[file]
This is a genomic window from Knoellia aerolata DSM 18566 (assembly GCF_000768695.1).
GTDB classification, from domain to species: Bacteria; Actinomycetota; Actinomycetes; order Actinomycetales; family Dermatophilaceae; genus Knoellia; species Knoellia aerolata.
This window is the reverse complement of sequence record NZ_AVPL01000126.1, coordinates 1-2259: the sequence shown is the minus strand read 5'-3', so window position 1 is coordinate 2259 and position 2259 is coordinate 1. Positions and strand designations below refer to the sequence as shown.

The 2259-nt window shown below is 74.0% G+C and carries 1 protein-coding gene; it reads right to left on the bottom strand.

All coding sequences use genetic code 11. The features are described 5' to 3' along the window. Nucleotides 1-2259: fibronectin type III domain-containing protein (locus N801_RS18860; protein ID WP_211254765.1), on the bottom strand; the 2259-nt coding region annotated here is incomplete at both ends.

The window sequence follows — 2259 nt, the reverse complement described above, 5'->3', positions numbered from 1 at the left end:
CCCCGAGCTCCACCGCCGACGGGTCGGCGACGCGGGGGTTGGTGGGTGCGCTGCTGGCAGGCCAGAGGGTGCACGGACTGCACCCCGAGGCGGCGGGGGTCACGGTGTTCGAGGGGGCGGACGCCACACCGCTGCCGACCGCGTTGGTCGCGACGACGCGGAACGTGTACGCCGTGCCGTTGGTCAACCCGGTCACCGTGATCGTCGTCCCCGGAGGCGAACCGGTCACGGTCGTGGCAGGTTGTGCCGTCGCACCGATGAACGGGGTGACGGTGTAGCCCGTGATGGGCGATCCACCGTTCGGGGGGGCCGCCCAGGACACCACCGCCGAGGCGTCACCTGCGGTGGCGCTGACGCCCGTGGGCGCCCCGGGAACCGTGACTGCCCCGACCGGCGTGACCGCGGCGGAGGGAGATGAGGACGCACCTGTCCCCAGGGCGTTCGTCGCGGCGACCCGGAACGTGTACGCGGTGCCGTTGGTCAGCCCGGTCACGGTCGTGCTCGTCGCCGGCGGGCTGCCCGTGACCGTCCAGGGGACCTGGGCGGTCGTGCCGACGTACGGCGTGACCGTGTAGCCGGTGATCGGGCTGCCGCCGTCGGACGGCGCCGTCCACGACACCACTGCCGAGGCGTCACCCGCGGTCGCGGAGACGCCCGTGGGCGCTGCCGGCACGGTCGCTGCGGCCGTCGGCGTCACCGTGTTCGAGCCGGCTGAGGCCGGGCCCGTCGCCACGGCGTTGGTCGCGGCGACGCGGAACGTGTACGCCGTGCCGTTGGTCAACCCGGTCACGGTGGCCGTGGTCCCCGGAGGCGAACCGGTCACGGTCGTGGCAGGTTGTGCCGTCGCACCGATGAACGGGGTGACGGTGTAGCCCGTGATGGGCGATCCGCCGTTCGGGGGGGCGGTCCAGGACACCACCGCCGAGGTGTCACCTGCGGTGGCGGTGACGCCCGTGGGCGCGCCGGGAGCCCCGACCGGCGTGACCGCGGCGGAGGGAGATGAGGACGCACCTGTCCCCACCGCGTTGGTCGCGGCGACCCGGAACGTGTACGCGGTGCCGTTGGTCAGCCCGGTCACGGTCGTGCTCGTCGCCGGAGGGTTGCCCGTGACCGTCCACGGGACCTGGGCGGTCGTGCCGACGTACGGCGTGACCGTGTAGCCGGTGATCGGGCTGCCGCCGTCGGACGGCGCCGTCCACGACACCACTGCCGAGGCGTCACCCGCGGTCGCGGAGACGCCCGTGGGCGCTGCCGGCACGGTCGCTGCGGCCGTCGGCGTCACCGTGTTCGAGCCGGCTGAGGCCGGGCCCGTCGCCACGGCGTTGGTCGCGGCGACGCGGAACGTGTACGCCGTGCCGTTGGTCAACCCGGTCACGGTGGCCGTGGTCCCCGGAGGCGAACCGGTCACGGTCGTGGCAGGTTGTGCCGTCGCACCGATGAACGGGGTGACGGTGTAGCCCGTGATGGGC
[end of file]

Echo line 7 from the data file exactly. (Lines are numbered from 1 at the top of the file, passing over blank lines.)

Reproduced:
CCCCGAGCTCCACCGCCGACGGGTCGGCGACGCGGGGGTTGGTGGGTGCGCTGCTGGCAGGCCAGAGGGTGCACGGACTGCACCCCGAGGCGGCGGGGGTCACGGTGTTCGAGGGGGCGGACGCCACACCGCTGCCGACCGCGTTGGTCGCGACGACGCGGAACGTGTACGCCGTGCCGTTGGTCAACCCGGTCACCGTGATCGTCGTCCCCGGAGGCGAACCGGTCACGGTCGTGGCAGGTTGTGCCGTCGCACCGATGAACGGGGTGACGGTGTAGCCCGTGATGGGCGATCCACCGTTCGGGGGGGCCGCCCAGGACACCACCGCCGAGGCGTCACCTGCGGTGGCGCTGACGCCCGTGGGCGCCCCGGGAACCGTGACTGCCCCGACCGGCGTGACCGCGGCGGAGGGAGATGAGGACGCACCTGTCCCCAGGGCGTTCGTCGCGGCGACCCGGAACGTGTACGCGGTGCCGTTGGTCAGCCCGGTCACGGTCGTGCTCGTCGCCGGCGGGCTGCCCGTGACCGTCCAGGGGACCTGGGCGGTCGTGCCGACGTACGGCGTGACCGTGTAGCCGGTGATCGGGCTGCCGCCGTCGGACGGCGCCGTCCACGACACCACTGCCGAGGCGTCACCCGCGGTCGCGGAGACGCCCGTGGGCGCTGCCGGCACGGTCGCTGCGGCCGTCGGCGTCACCGTGTTCGAGCCGGCTGAGGCCGGGCCCGTCGCCACGGCGTTGGTCGCGGCGACGCGGAACGTGTACGCCGTGCCGTTGGTCAACCCGGTCACGGTGGCCGTGGTCCCCGGAGGCGAACCGGTCACGGTCGTGGCAGGTTGTGCCGTCGCACCGATGAACGGGGTGACGGTGTAGCCCGTGATGGGCGATCCGCCGTTCGGGGGGGCGGTCCAGGACACCACCGCCGAGGTGTCACCTGCGGTGGCGGTGACGCCCGTGGGCGCGCCGGGAGCCCCGACCGGCGTGACCGCGGCGGAGGGAGATGAGGACGCACCTGTCCCCACCGCGTTGGTCGCGGCGACCCGGAACGTGTACGCGGTGCCGTTGGTCAGCCCGGTCACGGTCGTGCTCGTCGCCGGAGGGTTGCCCGTGACCGTCCACGGGACCTGGGCGGTCGTGCCGACGTACGGCGTGACCGTGTAGCCGGTGATCGGGCTGCCGCCGTCGGACGGCGCCGTCCACGACACCACTGCCGAGGCGTCACCCGCGGTCGCGGAGACGCCCGTGGGCGCTGCCGGCACGGTCGCTGCGGCCGTCGGCGTCACCGTGTTCGAGCCGGCTGAGGCCGGGCCCGTCGCCACGGCGTTGGTCGCGGCGACGCGGAACGTGTACGCCGTGCCGTTGGTCAACCCGGTCACGGTGGCCGTGGTCCCCGGAGGCGAACCGGTCACGGTCGTGGCAGGTTGTGCCGTCGCACCGATGAACGGGGTGACGGTGTAGCCCGTGATGGGC